DURHAM, N.C. (WNCN) - Durham police released the identity of the man shot and killed by officers Wednesday night.
Shaun Jeffery Christy, 37, was shot by Durham officers after he displayed a weapon to them, officials said. It happened just after 8 p.m. at a shopping center on New Hope Commons Drive.
Officers performed CPR at the scene. Christy was taken to the hospital and died there soon after.
Officials also said that two Durham officers have been placed on paid administrative leave, which is said to be standard procedure in an officer-involved incident.
The two officers are Cpl. B. M. Glover, who joined the department in January 2006, and Officer G. F. Paschall, who joined in February 2015. Both are assigned to the Patrol Services Bureau.
The Durham officers had received information from the Orange County Sheriff's Office that a "suicidal man" was driving a red pickup truck in the area of a shopping center.
The Orange County Sheriff's Office said Christy was making calls to people he knew. He was saying he was going to hurt an individual, as well as himself.
Around midday Wednesday, Orange County deputies began getting calls from those Christy had contacted. They called it a domestic-violence situation.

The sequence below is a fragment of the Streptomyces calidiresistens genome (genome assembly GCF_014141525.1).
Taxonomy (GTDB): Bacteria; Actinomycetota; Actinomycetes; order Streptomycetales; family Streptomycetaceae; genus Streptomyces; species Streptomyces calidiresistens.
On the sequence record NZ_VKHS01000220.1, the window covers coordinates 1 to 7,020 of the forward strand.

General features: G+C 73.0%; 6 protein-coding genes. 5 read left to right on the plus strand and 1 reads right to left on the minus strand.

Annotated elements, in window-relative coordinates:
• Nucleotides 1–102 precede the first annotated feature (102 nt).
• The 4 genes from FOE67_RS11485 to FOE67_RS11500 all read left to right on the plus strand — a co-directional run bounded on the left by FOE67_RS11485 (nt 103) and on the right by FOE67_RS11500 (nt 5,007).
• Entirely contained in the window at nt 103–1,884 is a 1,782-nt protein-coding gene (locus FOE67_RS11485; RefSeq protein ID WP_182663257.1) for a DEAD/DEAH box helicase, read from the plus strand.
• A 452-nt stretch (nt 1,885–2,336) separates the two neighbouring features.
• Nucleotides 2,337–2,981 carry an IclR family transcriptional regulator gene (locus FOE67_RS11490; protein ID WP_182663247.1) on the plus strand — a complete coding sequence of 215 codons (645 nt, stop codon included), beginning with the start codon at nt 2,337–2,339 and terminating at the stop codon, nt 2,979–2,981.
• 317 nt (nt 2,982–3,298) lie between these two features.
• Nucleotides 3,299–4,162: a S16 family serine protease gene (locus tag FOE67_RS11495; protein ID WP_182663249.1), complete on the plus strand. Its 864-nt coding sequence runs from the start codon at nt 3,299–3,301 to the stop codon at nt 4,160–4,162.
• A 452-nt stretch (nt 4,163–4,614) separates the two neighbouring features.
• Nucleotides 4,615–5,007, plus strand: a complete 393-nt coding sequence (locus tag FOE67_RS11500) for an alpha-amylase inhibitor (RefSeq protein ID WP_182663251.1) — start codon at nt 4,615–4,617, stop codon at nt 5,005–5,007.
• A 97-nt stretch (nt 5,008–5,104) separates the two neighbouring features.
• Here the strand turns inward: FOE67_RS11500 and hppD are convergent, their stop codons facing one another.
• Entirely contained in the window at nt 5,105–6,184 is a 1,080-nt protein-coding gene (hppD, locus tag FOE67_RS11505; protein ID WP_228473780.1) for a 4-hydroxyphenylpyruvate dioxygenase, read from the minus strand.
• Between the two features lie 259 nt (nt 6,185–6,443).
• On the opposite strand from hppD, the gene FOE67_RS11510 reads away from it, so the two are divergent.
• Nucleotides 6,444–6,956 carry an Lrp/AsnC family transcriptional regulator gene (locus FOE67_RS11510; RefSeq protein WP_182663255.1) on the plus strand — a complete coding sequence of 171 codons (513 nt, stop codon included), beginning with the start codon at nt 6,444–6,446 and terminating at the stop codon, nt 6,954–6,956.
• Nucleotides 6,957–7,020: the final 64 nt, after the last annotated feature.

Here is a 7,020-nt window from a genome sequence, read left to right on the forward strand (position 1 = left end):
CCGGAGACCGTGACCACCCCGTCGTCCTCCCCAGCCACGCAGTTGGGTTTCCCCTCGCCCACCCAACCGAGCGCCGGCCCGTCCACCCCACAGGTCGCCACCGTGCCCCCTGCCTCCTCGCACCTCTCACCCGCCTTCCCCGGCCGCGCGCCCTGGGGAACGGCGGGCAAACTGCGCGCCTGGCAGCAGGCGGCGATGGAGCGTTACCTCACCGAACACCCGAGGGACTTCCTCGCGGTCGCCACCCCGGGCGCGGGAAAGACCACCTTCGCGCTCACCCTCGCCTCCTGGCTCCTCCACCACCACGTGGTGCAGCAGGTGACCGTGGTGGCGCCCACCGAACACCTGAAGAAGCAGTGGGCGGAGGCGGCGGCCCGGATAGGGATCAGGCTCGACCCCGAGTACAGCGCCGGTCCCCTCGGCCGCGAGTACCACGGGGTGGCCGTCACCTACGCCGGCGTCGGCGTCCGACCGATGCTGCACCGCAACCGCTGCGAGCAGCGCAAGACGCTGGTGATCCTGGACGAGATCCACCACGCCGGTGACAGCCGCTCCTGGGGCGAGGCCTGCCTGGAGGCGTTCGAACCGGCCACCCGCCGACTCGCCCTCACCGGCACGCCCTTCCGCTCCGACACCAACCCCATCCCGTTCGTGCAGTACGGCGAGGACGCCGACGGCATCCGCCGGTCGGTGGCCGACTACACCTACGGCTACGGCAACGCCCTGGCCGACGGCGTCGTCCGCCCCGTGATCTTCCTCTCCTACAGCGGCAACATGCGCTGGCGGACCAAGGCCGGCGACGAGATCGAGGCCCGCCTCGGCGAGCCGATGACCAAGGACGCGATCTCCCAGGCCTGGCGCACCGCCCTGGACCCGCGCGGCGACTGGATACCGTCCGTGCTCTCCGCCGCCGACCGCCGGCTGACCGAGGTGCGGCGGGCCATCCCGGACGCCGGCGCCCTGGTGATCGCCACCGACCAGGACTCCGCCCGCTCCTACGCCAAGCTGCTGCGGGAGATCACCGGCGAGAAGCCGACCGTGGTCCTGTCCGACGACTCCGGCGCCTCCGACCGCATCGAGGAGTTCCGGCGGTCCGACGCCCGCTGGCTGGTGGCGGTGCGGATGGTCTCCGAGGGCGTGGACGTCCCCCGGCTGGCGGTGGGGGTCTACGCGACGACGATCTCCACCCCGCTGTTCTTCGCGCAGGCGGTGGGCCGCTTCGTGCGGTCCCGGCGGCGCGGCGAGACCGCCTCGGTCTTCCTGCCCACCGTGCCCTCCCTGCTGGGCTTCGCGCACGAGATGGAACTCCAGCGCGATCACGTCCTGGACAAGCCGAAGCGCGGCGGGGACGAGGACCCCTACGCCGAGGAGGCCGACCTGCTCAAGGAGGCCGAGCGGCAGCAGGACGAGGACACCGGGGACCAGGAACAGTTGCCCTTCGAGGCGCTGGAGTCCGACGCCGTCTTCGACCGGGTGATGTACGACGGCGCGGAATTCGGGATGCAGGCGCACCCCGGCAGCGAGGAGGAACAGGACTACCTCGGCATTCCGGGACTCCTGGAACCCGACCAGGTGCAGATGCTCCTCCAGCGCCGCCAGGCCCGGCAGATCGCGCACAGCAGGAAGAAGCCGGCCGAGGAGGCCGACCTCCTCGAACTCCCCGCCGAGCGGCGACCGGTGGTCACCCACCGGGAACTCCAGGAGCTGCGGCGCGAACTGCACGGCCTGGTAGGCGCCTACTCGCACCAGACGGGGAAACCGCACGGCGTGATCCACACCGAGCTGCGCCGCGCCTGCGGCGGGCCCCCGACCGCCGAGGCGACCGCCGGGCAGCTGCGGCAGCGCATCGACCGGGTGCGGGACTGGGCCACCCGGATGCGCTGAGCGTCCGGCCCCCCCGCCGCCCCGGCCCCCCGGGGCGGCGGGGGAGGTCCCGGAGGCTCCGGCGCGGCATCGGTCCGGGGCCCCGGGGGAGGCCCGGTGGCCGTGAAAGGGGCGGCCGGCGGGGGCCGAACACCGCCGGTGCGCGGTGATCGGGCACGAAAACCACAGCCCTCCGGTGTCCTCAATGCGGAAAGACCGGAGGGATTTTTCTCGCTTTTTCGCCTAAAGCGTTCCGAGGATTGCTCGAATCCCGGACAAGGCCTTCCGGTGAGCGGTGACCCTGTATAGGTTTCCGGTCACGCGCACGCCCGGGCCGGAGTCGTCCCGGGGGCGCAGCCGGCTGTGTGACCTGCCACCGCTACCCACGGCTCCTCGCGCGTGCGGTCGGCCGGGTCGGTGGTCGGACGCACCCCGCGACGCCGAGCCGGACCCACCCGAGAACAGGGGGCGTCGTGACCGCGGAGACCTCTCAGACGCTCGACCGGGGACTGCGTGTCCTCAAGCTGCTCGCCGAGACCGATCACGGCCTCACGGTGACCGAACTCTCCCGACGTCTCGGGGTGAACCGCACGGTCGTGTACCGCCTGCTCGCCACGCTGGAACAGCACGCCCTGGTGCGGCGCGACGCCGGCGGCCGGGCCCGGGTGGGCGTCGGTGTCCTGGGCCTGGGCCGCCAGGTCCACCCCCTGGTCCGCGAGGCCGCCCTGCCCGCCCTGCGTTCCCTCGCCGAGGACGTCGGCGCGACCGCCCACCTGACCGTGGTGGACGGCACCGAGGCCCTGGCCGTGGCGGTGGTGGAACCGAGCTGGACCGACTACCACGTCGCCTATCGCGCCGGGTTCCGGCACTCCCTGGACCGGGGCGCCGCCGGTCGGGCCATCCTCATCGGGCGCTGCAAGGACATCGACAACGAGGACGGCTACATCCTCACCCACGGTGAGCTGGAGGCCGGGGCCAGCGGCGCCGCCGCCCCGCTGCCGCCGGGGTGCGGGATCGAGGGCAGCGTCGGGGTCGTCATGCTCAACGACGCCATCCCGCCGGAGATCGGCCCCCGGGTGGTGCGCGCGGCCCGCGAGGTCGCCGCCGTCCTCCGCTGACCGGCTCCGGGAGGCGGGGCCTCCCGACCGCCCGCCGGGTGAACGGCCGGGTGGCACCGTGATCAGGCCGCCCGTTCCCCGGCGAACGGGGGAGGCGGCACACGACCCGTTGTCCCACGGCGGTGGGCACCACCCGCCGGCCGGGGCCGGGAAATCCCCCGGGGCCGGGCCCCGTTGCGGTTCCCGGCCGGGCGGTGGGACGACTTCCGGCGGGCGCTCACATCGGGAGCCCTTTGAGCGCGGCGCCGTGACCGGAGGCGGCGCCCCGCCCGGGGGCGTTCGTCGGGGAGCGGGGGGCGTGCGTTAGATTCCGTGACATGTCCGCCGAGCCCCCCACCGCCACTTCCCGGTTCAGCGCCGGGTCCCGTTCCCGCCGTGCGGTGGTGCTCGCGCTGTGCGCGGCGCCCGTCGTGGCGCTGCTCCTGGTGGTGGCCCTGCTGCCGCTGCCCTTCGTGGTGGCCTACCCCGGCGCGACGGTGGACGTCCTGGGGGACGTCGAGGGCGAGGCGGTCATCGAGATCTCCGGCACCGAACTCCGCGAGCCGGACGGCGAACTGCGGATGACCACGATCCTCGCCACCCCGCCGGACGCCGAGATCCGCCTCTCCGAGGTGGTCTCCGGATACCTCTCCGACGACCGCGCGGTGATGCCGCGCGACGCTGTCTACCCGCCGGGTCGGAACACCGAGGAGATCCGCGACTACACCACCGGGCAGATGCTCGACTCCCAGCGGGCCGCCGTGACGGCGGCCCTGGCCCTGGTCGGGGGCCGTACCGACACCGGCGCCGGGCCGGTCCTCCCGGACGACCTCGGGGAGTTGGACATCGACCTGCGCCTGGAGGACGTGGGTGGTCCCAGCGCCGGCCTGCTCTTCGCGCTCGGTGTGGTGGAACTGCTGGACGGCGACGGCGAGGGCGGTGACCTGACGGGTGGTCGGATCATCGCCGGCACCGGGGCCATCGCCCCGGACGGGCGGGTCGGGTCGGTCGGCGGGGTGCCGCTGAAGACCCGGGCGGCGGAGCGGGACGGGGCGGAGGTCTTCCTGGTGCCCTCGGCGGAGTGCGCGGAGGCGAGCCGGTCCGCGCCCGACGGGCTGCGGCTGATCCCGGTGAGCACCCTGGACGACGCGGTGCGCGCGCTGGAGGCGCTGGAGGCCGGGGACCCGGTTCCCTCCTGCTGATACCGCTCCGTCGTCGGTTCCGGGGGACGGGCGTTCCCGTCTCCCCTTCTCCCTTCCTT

Late in the afternoon Wednesday, Orange County deputies learned he may be in Durham, so they sent out a BOLO. The alert noted that he may be armed an dangerous.
The Orange County Sheriff's Office said that anyone with a family member or friend suffering from a mental-health illness or is stuck in a domestic-violence situation can reach out to resources like law enforcement or places like the Compass Center, Club Nova, or Cardinal Innovations.
"Anytime there is a shooting in Durham, and certainly anytime anyone is killed, it's a terrible, terrible tragedy," said Durham Mayor Steve Schewel.
Schewel said all DPD officers go through crisis intervention training.
"Sometimes, if someone is pointing a gun at them, that changes the situation, but I think that we need our police to be really well trained and understanding of people in those situations," he said.
According to DPD, all recruits in the academy receive 24 hours of mental health/Crisis Intervention training.
DPD spokesperson Kammie Michael said in 2017, all officers received eight hours of intensive mental health first aid training.
Michael said officers can also participate in a intensive 40-hour curriculum as part of an advanced crisis intervention training program. According to Michael, more than 40 percent of DPD officers received the advanced training, including Glover.
In a statement, Durham Police Chief CJ Davis said, "we would like to express our concern and condolences to everyone involved. Any loss of live is always a tragic event."